The highlight of SVCE_CHENNAI’s ReguloGEM project is the adaptor that converts translational regulation to transcriptional regulation. Our model of the adaptor here is used to determine the amount of protein produced with respect to if the riboswitch present upstream is in its active or inactive form.
For this, we have used the SimBiology desktop, which is an applet of MatLab, to model both the active as well as inactive states of our adaptor with the constitutive RBS. For comparison purposes, we have also modeled normal GFP production, to compare and contrast the two cases of GFP production, with and without the adaptor.
The reason that we’ve decided to model our adaptor is that since it is a fairly new concept, we wanted to run simulations that would help the team understand our project more, while simultaneously helping us to predict the behavior of the adaptor which would help us in our actual experiments.


We would like to acknowledge Team Lund hereas they had been kind enough to help us form the following reactions and differential equations. The following is a diagram of the adaptor circuit:


Adaptor with constitutive RBS

We assume two conformations of the constitutive riboswitch corresponding to its active and inactive form, ON and OFF and their mRNA transcripts are given as M a and M b , respectively.

1. Transcription of the mRNA transcripts M a and M b :

The above differential equation shows the rate of change of promoter concentration with time, which is zero, since the promoter concentration is constant.

The next two DEs show the rate of change of the mRNA transcripts MA and MB of the ON and OFF states, whose degradation is represented by the degradation terms given in the equation.

2. Formation of TNAc peptide:

The above DE corresponds to the rate of change of TNAc concentration over time. A degradation term has been added to depict the degradation of TNAc peptide. The translated polypeptide T will be considered as a transcription factor using the following logical basis. mRNA Elongation will occur if TnaC acts upon the ribosome by stalling it over the terminator site, thus preventing rho-dependent termination. Conceptually, this corresponds to the positive action of a molecule on the initiation of transcription. This resembles the action of an activator (positive transcription factor) on an enhancer sequence. Ergo, the TnaC is considered a transcription factor and modeled as such.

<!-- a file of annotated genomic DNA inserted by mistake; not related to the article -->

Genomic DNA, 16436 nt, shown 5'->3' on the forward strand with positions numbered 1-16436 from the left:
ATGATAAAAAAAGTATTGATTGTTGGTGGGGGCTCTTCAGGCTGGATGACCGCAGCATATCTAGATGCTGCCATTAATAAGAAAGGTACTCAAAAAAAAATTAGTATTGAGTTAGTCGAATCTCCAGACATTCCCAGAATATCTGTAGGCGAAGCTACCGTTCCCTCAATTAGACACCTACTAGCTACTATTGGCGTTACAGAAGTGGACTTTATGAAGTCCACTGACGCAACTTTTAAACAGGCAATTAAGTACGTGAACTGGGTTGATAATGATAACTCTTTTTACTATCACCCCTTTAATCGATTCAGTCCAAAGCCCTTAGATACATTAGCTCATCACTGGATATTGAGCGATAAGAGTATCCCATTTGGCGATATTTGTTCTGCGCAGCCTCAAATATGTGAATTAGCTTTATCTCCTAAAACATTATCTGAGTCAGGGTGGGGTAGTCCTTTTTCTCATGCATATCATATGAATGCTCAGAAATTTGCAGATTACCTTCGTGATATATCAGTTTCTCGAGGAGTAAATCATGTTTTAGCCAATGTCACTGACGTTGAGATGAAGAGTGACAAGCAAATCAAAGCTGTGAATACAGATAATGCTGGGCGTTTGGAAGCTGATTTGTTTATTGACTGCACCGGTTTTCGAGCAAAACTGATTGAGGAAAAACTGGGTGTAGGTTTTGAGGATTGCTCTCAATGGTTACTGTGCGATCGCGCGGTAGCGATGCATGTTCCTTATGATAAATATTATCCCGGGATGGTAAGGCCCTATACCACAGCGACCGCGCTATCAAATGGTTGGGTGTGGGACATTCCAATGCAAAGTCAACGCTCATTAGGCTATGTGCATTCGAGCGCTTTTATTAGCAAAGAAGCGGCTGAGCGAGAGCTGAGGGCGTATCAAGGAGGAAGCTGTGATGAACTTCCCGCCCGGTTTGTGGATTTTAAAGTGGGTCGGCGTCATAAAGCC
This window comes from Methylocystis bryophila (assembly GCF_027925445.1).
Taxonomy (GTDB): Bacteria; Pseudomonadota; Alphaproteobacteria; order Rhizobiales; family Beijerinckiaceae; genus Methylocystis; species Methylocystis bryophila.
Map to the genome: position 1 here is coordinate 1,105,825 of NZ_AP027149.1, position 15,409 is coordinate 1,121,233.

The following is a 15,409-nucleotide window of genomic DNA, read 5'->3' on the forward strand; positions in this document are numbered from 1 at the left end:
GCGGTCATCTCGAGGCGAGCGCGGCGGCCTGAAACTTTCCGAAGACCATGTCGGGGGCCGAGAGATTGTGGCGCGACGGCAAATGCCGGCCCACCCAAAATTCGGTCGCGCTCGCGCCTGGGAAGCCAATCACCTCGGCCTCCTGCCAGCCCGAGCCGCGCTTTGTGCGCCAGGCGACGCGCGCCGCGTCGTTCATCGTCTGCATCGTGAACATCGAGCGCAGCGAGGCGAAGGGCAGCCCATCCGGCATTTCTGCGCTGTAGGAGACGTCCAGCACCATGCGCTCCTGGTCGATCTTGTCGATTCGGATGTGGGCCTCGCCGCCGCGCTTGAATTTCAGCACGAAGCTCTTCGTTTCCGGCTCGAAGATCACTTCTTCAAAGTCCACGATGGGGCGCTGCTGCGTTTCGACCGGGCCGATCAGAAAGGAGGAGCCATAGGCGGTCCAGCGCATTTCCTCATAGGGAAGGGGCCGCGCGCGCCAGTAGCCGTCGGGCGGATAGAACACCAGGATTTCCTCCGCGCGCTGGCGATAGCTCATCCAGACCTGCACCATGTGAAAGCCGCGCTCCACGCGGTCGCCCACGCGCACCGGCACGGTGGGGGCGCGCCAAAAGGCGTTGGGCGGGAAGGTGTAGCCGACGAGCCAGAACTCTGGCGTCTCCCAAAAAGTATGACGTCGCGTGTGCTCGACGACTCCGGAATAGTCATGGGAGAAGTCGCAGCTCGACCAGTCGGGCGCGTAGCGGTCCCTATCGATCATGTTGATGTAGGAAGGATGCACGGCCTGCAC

The above two equations show the rate of change of the RNA-polymerase with time, both in its bound and unbound forms.

3. Formation of the protein GFP:

The above two DEs show the rate of change of concentration of the mRNA and the peptide forms of the protein GFP. The below reactions correspond to the degradation of the above species:


The below is the model of the adaptor containing the constitutive RBS, designed in the SimBiology applet in MATLAB,


The Stop time was set to 118,800 seconds (33 HOURS) and the following plot was generated:


Since the constitutive RBS does not have an inactive conformation, GFP is produced constitutively irrespective of the conditions. However, considering any other riboswitch in its stead, the plot may look like this:

Clearly there is no GFP production when the adaptor is placed under the inactive conformation of the riboswitch.


Here we have designed a standard genetic model, consisting of a promoter, an RBS and the GFP gene. On simulating this model, the plot obtained looked like this:

This was essential to our further understanding of the adaptor. The comparison between the two cases clearly showed a difference in their production; in the model without adaptor, GFP production started almost instantaneously, i.e., from time t=0. But in the model containing the adaptor, GFP production starts after a while. From this, we were able to infer that the adaptor has more control and does not permit much basal transcription. Furthermore, it was also inferred that by replacing the constitutive RBS present upstream of the adaptor with a translational riboswitch, we can gain even more transcriptional control. From the above model, the following conclusions can be made: 1. The team got to understand the workings of the adaptor with the help of the model 2. The adaptor reduces the level of basal expression 3. By replacing the constitutive RBS of the adaptor with basically any other riboswitch, we can hold transcriptional control.


k tA 1/s 5*10 -12 Transcriptional rate constant of M A
k tB 1/s 5*10 -12 Transcriptional rate constant of M B
k cA 1/s 10 -1 Conformational change rate constant M A
k cB 1/s 10 1 Conformational change rate constant M B
k tsA 1/s 10 -3 Translational rate constant M A
k tsB 1/s 10 -2 Translational rate constant M B
k a nM/s 0.027 Assosciation rate constant of TNAc-RNAp
k a 1/s 0.023 Dissociation rate constant of TNAc-RNAp
k tT 1/s 0.0166 Transcriptional rate constant GFP
k tsM 1/s 0.004 Translational rate constant GFP
k dA 1/s 10 -3 Degradation rate constant M A
k dB 1/s 10 -3 Degradation rate constant M B
k dM 1/s 0.00685 Degradation rate constant GFP mRNA
k dT 1/s 0.011 Degradation rate constant TNAc
k dP 1/s 5.38*10 -6 Degradation rate constant GFP


  1. Chang, C. L.,Lei Qi, Lucks J.B., Segall-Shapiro T.H., Wang, D.,Mutalik V.K.&Arkin, A.P.An adaptor from translational to transcriptional control enables predictable assembly of complex regulation. Nat.Methods9,1088–1094(2012).
  2. Team:UAB-Barcelona (2009)
  3. Beisel CL, Smolke CD. Design Principles for Riboswitch Function. Arkin AP, ed. PLoS Computational Biology. 2009;5(4):e1000363. doi:10.1371/journal.pcbi.1000363.
  4. Sanchez A, Garcia HG, Jones D, Phillips R, Kondev J. Effect of Promoter Architecture on the Cell-to-Cell Variability in Gene Expression. Wasserman WW, ed. PLoS Computational Biology. 2011;7(3):e1001100. doi:10.1371/journal.pcbi.1001100.
  5. Team:Imperial(2007)